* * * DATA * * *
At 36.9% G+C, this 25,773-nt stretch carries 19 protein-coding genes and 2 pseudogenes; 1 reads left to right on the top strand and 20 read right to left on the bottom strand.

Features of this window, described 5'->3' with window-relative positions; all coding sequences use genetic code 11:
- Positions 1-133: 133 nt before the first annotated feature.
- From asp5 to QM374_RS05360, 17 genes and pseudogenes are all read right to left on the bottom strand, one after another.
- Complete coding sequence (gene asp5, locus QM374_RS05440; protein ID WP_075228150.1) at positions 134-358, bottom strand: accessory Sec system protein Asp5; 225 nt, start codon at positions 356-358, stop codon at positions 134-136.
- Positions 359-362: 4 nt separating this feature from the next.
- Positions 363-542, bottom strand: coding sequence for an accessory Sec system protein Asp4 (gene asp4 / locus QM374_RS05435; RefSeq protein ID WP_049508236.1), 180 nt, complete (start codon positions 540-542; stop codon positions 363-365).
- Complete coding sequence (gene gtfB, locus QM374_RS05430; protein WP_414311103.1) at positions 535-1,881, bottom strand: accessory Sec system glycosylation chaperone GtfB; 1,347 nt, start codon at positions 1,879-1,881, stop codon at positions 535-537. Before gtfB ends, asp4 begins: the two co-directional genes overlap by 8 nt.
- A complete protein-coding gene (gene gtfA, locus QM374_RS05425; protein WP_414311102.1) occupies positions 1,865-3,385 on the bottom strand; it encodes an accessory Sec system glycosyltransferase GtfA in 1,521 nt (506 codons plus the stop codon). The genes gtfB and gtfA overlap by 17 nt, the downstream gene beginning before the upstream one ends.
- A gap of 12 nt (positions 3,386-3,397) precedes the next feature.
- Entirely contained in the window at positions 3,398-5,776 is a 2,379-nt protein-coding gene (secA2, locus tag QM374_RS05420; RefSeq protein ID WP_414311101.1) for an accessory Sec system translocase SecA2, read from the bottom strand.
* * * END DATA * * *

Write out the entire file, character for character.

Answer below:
At 36.9% G+C, this 25,773-nt stretch carries 19 protein-coding genes and 2 pseudogenes; 1 reads left to right on the top strand and 20 read right to left on the bottom strand.

Features of this window, described 5'->3' with window-relative positions; all coding sequences use genetic code 11:
- Positions 1-133: 133 nt before the first annotated feature.
- From asp5 to QM374_RS05360, 17 genes and pseudogenes are all read right to left on the bottom strand, one after another.
- Complete coding sequence (gene asp5, locus QM374_RS05440; protein ID WP_075228150.1) at positions 134-358, bottom strand: accessory Sec system protein Asp5; 225 nt, start codon at positions 356-358, stop codon at positions 134-136.
- Positions 359-362: 4 nt separating this feature from the next.
- Positions 363-542, bottom strand: coding sequence for an accessory Sec system protein Asp4 (gene asp4 / locus QM374_RS05435; RefSeq protein ID WP_049508236.1), 180 nt, complete (start codon positions 540-542; stop codon positions 363-365).
- Complete coding sequence (gene gtfB, locus QM374_RS05430; protein WP_414311103.1) at positions 535-1,881, bottom strand: accessory Sec system glycosylation chaperone GtfB; 1,347 nt, start codon at positions 1,879-1,881, stop codon at positions 535-537. Before gtfB ends, asp4 begins: the two co-directional genes overlap by 8 nt.
- A complete protein-coding gene (gene gtfA, locus QM374_RS05425; protein WP_414311102.1) occupies positions 1,865-3,385 on the bottom strand; it encodes an accessory Sec system glycosyltransferase GtfA in 1,521 nt (506 codons plus the stop codon). The genes gtfB and gtfA overlap by 17 nt, the downstream gene beginning before the upstream one ends.
- A gap of 12 nt (positions 3,386-3,397) precedes the next feature.
- Entirely contained in the window at positions 3,398-5,776 is a 2,379-nt protein-coding gene (secA2, locus tag QM374_RS05420; RefSeq protein ID WP_414311101.1) for an accessory Sec system translocase SecA2, read from the bottom strand.